“Regrets? I’ve Had A Few” 

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“Regrets? I’ve Had A Few” 

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By Kathy A. Megyeri 

When Frank Sinatra or Elvis Presley sing the Paul Anka written song, “My Way,” the most poignant line for me is, “Regrets? I’ve had a few,” and I, like most others my age, probably say they’ve had more than just a few.  But clinical psychologists caution against the dangers of fixating on disappointments which are associated with anxiety and depression. Friends and counselors usually advise, “Let it go,” “Don’t look back,” and “The past is over; move on.” 

About “The Power of Regret”

But Washington, D.C. writer and author of “When, Drive, A Whole New Mind” and “To Sell Is Human,” which all sold millions of copies and were translated into 42 languages, just released in March his latest book, “The Power of Regret.” In it, Daniel H. Pink makes the case for embracing the experiences we’d rather forget. He spent 18 months gathering and analyzing thousands of people’s regrets. Pink began his career in politics, even becoming a speechwriter for Vice President Al Gore, but quit to write, wanting to avoid his own regret of “spending the next 20 years,” he says, “in politics.” 

When he attended his daughter’s college graduation in 2019, he harkened back to his own college years and wished he had worked harder and taken more risks. When he told this to others, he was surprised that people wanted to share their own regrets, and thus, this book was born.  Pink concluded that Americans are such an upbeat people and so focused on positive emotions that they think a good life should be without pain and discomfort, but they’re wrong. 

He launched an opt-in website in July of 2020 called Pink’s World Regret Survey and since then has collected more than 17,000 regrets.  Pink says he couldn’t tell if a sample regret came from a 38-year-old in Maryland or a 76-year-old in London without looking at the age and location—that’s how universal the responses were. Pink says, “Everyone has regrets as they’re part of being human.”  He concluded after examining them and doing research in biology, psychology and neuroscience that there are four core regrets:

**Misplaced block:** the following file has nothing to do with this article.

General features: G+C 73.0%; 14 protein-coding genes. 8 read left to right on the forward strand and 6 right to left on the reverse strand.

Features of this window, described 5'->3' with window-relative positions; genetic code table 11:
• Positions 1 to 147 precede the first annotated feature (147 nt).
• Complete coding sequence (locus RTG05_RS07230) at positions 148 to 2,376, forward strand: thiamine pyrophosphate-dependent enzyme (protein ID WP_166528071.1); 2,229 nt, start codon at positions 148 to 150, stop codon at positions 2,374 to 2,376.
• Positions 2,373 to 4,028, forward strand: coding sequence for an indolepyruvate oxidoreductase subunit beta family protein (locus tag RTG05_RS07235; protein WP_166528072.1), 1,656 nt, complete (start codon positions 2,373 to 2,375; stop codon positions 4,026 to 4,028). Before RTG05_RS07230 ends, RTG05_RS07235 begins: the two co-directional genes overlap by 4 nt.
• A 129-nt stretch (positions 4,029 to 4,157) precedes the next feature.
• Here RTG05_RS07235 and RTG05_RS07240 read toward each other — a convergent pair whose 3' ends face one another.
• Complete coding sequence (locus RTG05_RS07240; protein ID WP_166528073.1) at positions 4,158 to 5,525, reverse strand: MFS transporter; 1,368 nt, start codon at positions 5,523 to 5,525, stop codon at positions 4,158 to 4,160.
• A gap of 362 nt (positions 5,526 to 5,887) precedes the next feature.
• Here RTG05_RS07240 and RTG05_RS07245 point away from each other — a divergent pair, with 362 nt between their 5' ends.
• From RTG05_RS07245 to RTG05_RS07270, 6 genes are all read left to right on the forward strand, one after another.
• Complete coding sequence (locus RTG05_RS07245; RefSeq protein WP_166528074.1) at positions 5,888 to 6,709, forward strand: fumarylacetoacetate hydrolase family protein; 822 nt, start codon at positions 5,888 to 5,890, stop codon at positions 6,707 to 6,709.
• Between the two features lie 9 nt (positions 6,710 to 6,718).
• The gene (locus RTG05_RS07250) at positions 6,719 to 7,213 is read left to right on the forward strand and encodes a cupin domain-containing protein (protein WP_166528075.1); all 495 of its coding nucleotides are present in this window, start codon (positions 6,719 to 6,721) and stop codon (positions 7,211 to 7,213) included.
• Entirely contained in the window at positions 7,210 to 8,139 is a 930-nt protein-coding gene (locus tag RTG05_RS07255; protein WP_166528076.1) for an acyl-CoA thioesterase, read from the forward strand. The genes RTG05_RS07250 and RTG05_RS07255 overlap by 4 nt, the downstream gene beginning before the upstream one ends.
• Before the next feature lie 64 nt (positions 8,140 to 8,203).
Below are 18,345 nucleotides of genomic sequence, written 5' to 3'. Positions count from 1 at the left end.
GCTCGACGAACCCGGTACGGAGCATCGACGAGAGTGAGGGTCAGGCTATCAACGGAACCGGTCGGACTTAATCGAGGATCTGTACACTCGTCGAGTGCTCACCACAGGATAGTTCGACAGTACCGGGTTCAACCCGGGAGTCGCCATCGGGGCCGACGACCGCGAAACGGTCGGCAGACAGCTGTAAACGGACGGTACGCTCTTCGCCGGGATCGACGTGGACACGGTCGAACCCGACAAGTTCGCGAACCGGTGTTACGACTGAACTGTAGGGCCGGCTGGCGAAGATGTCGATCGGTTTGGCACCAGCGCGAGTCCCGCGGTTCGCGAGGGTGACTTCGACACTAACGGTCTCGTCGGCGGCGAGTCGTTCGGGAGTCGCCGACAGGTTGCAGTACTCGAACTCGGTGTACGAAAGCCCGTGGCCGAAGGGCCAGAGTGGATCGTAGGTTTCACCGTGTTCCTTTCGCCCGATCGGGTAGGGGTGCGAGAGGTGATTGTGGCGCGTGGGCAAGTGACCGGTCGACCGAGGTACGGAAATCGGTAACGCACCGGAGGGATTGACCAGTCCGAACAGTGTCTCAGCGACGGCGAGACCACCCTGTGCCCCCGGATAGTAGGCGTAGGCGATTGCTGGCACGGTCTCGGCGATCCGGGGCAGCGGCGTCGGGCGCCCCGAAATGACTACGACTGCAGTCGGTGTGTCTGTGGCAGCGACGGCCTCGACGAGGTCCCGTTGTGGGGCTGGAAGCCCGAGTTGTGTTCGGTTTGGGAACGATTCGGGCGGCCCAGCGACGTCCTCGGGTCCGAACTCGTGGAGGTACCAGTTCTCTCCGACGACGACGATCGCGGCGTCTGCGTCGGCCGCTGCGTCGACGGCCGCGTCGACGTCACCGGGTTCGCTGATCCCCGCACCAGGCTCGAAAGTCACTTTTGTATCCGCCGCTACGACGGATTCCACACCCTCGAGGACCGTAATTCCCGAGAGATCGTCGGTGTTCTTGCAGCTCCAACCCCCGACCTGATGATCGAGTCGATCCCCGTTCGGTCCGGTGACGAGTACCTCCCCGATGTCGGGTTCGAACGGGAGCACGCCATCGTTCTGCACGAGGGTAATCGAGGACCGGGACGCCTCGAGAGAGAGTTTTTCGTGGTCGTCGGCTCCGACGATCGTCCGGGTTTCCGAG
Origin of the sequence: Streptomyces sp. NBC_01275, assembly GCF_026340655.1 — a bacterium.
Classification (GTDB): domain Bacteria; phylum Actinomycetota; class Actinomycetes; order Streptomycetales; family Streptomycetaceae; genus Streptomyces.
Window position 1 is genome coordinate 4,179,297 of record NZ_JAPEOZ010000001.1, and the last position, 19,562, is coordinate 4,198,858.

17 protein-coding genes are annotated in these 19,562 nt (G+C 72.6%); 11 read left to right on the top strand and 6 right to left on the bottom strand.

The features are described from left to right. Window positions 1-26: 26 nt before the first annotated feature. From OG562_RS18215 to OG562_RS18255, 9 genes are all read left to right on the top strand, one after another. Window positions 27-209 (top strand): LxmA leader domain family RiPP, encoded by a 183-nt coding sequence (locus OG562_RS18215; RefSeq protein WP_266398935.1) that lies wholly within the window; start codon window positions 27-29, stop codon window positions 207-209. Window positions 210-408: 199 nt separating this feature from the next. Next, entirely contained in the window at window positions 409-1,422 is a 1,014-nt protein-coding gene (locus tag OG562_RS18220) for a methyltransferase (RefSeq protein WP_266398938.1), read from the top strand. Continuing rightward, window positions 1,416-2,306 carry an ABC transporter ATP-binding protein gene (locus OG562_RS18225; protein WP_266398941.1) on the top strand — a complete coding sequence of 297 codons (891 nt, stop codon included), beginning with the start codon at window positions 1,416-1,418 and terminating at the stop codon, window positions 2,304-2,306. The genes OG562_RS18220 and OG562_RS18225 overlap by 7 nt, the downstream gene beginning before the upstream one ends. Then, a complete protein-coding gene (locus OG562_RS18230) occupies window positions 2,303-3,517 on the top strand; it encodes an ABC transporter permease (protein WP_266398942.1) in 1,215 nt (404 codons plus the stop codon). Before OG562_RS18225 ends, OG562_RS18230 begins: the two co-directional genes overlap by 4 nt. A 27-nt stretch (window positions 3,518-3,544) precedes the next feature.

1. Foundation-“If only I’d done the work like adopted a more healthy lifestyle or saved more money.” 
  1. Boldness—encompasses the “what if?” question.  “Why didn’t I take that trip to Hong Kong?”  “Why didn’t I go into business with my now really successful brother?” 
  1. Connection—by far the most dominant.  “I should have kept in touch with the friends and family members who drifted away.”  “I didn’t say, ‘I love you’ enough, or I wish I had reached out to reconnect but now it’s too late.” 
  1. Moral—overwhelmingly a regret over bullying someone, so Pink concluded that “somewhere stamped in our DNA and buried deep in our souls is the desire to be good.” 

Instead of being disillusioned by reading all the responses, Pink realized that the regrets summarize what it takes to create a fulfilling life. They reveal, he says, “a hidden architecture of human motivation and aspiration.”  Of course, digging up the pain from the past can have serious effects unless we learn from our regrets and vow to make concrete changes in the future, instead of muttering repeated “if onlys.” 

Pink says simply disclosing a regret can be therapeutic as it must have been for the 17,000 who responded to his survey, but the key, he writes, is self-compassion or reframing your regret “as a human imperfection rather than an incapacitating flaw.  Once you’ve learned from a regret, maybe it’s no longer one. 

Image from Amazon

Letting go of a regret may mean forgiving yourself for an outcome that maybe you couldn’t control.”  I still regret not being with my father when he died in a faraway hospice but inclement weather prevented my flight from reaching there in time. That was an outcome I couldn’t control so by now, one would think I could have let it go and forgive myself, but I’m still working on reframing that regret. 

Would you believe that Miami University has a Regret Lab which was once led by Amy Summerville for 11 years who contends that the idea of regret is a force for good? She suggests that thinking about how a scenario might have gone better can improve future outcomes. She posits that regret is like “physical pain that’s a signal to our bodies that something’s wrong and keeps us safe from ourselves, so regret is really functional in that same way.”   Thus, she concludes, like Pink, that regret can be a positive force, and our deep regrets offer perceptive insights into how we live and offer us a better path forward. 

The best part of the book is that it shares true stories of people’s regrets and offers some practical conclusions for considering regret as a positive force.  It concludes that regret is no longer a weakness or shame but a human strength and learning opportunity.  Dr. Sanjay Gupta, CNN’s Chief Medical Correspondent, says, “Through Pink’s remarkable research I learned not only what people regret, but also how to optimize those regrets.” 

One reader wrote, “This book will change you.  You’ll regret it if you don’t read it.”  This book has been claimed a “must read of 2022” by Newsweek, Forbes, and Goodreads because it is “about the most transforming power of our most misunderstood yet potentially most valuable emotion—regret.” 

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